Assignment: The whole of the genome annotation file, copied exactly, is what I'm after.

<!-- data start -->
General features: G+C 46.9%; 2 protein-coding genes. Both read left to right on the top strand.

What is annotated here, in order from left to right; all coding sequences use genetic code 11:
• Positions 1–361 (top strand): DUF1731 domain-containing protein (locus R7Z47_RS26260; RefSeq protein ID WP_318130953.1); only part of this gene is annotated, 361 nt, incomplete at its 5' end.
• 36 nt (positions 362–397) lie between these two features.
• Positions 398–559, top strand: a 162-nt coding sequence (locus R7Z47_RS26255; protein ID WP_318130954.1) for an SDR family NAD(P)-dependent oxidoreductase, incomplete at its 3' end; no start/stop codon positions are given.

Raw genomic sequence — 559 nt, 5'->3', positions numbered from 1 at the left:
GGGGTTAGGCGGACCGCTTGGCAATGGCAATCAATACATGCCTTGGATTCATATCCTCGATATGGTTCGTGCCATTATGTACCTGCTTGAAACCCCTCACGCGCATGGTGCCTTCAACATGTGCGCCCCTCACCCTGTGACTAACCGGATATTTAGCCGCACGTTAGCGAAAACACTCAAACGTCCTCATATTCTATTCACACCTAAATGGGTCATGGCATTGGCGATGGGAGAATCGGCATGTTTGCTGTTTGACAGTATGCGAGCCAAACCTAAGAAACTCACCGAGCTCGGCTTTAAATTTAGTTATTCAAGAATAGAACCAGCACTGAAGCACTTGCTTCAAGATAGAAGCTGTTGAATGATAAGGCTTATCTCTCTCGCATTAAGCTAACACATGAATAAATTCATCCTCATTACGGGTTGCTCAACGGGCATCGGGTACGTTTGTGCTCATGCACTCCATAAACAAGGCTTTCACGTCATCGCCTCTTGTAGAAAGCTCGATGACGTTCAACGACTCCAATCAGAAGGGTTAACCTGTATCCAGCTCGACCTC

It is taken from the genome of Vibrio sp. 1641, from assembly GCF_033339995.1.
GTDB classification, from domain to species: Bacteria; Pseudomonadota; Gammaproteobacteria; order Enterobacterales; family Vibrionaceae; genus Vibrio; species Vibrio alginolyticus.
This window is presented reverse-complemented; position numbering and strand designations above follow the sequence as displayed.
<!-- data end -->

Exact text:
General features: G+C 46.9%; 2 protein-coding genes. Both read left to right on the top strand.

What is annotated here, in order from left to right; all coding sequences use genetic code 11:
• Positions 1–361 (top strand): DUF1731 domain-containing protein (locus R7Z47_RS26260; RefSeq protein ID WP_318130953.1); only part of this gene is annotated, 361 nt, incomplete at its 5' end.
• 36 nt (positions 362–397) lie between these two features.
• Positions 398–559, top strand: a 162-nt coding sequence (locus R7Z47_RS26255; protein ID WP_318130954.1) for an SDR family NAD(P)-dependent oxidoreductase, incomplete at its 3' end; no start/stop codon positions are given.

Raw genomic sequence — 559 nt, 5'->3', positions numbered from 1 at the left:
GGGGTTAGGCGGACCGCTTGGCAATGGCAATCAATACATGCCTTGGATTCATATCCTCGATATGGTTCGTGCCATTATGTACCTGCTTGAAACCCCTCACGCGCATGGTGCCTTCAACATGTGCGCCCCTCACCCTGTGACTAACCGGATATTTAGCCGCACGTTAGCGAAAACACTCAAACGTCCTCATATTCTATTCACACCTAAATGGGTCATGGCATTGGCGATGGGAGAATCGGCATGTTTGCTGTTTGACAGTATGCGAGCCAAACCTAAGAAACTCACCGAGCTCGGCTTTAAATTTAGTTATTCAAGAATAGAACCAGCACTGAAGCACTTGCTTCAAGATAGAAGCTGTTGAATGATAAGGCTTATCTCTCTCGCATTAAGCTAACACATGAATAAATTCATCCTCATTACGGGTTGCTCAACGGGCATCGGGTACGTTTGTGCTCATGCACTCCATAAACAAGGCTTTCACGTCATCGCCTCTTGTAGAAAGCTCGATGACGTTCAACGACTCCAATCAGAAGGGTTAACCTGTATCCAGCTCGACCTC

It is taken from the genome of Vibrio sp. 1641, from assembly GCF_033339995.1.
GTDB classification, from domain to species: Bacteria; Pseudomonadota; Gammaproteobacteria; order Enterobacterales; family Vibrionaceae; genus Vibrio; species Vibrio alginolyticus.
This window is presented reverse-complemented; position numbering and strand designations above follow the sequence as displayed.